Woman abandoned as a baby in Brooklyn finally learns her story

Wednesday, May 22, 2019
Woman abandoned as a baby in Brooklyn finally learns her story
Rob Nelson reports on the woman abandoned as a baby in Brooklyn.

NEW YORK CITY (WABC) -- She was left in a bag as a newborn back in 1996, abandoned in the lobby of a building in Brooklyn.

Now, more than two decades later, thanks to DNA testing, a young woman has some answers - and a new relationship with her birth father.

Her name is Eleni. She was just three days old when her mother left her in a shopping bag in the foyer of that South Brooklyn building, with a heartfelt and regretful note attached.

It was signed by a desperate mother who knew she did not have the resources to be a parent.

The case made big headlines, and Eleni was eventually adopted by a loving local couple. She would not fully know her heartbreaking backstory until many years later.

Her search for self-understanding led Eleni to the popular DNA company 23andMe.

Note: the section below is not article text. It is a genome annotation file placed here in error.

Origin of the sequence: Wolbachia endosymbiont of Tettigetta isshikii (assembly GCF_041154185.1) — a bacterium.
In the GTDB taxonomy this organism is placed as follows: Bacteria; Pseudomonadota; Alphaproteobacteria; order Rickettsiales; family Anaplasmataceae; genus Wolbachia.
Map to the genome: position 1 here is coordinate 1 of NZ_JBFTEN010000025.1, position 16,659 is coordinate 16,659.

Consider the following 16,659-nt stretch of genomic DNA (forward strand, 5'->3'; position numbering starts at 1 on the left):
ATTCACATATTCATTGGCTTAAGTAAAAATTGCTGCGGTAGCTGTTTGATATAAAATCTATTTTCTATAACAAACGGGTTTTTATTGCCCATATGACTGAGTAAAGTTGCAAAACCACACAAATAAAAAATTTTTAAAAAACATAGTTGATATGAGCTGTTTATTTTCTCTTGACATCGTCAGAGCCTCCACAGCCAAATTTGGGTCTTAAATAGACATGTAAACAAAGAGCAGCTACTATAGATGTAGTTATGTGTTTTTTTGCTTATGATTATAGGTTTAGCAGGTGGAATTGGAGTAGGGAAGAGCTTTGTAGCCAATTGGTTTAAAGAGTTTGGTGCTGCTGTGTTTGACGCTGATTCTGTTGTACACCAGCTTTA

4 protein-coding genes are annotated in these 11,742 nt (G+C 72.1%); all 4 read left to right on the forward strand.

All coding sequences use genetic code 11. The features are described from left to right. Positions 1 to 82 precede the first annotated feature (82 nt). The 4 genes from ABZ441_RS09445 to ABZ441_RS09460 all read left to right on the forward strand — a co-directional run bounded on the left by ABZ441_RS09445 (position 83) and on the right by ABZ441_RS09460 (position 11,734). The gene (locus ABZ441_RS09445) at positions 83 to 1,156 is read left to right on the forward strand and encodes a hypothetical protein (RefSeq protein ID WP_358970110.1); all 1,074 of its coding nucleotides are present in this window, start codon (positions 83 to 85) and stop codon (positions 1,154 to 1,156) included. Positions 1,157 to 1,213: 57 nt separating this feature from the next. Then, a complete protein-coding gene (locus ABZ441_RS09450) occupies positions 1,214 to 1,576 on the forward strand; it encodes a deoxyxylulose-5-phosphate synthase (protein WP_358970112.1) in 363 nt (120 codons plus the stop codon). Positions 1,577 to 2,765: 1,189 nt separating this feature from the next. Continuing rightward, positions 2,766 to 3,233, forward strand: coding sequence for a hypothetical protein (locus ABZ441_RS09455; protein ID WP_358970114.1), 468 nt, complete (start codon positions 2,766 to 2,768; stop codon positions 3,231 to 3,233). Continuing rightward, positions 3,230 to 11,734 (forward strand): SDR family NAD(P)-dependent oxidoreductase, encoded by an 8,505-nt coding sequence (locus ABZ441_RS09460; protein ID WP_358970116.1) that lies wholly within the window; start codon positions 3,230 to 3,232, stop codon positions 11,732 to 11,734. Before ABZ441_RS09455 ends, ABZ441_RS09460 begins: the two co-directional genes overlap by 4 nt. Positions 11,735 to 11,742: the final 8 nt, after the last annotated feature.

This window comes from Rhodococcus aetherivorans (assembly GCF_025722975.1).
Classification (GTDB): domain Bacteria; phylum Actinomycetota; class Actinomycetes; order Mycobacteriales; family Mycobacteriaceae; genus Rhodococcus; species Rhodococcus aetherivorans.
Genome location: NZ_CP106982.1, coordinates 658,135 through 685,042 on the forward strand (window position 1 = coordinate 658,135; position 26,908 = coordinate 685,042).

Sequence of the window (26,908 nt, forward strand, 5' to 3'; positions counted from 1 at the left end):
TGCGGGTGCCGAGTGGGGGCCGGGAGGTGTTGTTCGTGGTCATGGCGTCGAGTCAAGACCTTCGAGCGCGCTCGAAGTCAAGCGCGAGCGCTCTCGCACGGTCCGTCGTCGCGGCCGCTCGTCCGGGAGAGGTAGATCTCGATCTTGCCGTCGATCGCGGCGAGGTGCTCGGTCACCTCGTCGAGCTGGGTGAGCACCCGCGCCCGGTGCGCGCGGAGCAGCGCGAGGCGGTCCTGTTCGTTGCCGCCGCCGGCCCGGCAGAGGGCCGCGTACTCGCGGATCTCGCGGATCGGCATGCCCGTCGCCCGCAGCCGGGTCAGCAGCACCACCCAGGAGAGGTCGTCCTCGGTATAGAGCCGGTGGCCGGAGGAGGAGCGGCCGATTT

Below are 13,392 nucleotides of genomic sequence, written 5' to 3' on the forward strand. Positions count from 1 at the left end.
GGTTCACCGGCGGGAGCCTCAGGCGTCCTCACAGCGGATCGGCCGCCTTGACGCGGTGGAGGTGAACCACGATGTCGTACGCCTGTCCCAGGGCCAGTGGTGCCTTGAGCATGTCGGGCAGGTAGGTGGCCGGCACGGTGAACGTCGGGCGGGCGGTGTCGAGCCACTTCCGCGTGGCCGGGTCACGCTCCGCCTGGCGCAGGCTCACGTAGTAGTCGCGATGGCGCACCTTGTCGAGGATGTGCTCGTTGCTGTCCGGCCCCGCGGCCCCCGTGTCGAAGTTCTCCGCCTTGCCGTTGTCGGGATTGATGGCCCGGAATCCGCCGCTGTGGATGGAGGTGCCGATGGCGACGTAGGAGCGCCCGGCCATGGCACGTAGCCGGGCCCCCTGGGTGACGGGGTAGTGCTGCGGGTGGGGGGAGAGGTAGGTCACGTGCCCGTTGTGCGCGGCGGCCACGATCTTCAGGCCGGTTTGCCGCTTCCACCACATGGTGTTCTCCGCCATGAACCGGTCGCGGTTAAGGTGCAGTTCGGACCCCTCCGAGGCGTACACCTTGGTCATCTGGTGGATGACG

Through the company she was able to track down relatives, including her father. He never even knew Eleni's mother had been pregnant.

"It's like I have a whole other family," she said. "It's really great, like a whole family I never knew or thought existed, really."

22 years later, she finally met her biological father, Keith Cruz of Long Island, for the first time.

The meeting happened a few weeks ago at the Upper West Side diner made famous in the TV series "Seinfeld."

Keith has a family of his own these days, but Eleni and her adoptive parents have been welcomed with open arms.

"It went perfect," she said. "Like, we hugged and then it all just felt natural. It felt like I've known him my whole life."

Eleni's efforts to reconnect with her biological mother have not gone as well, but Eleni, now a working college student, remains patient and compassionate.

"I'm hoping one day she'll want to meet me," she said. "I've always wondered what she looks like and stuff."

Eleni's birth name, Sarah, is tattooed on her wrist.

"I forgive her for the past, but what happens from now on kind of, like, up to her," she said.

Eleni's story is a reminder that what's lost can always still be found - a reminder to always have hope.


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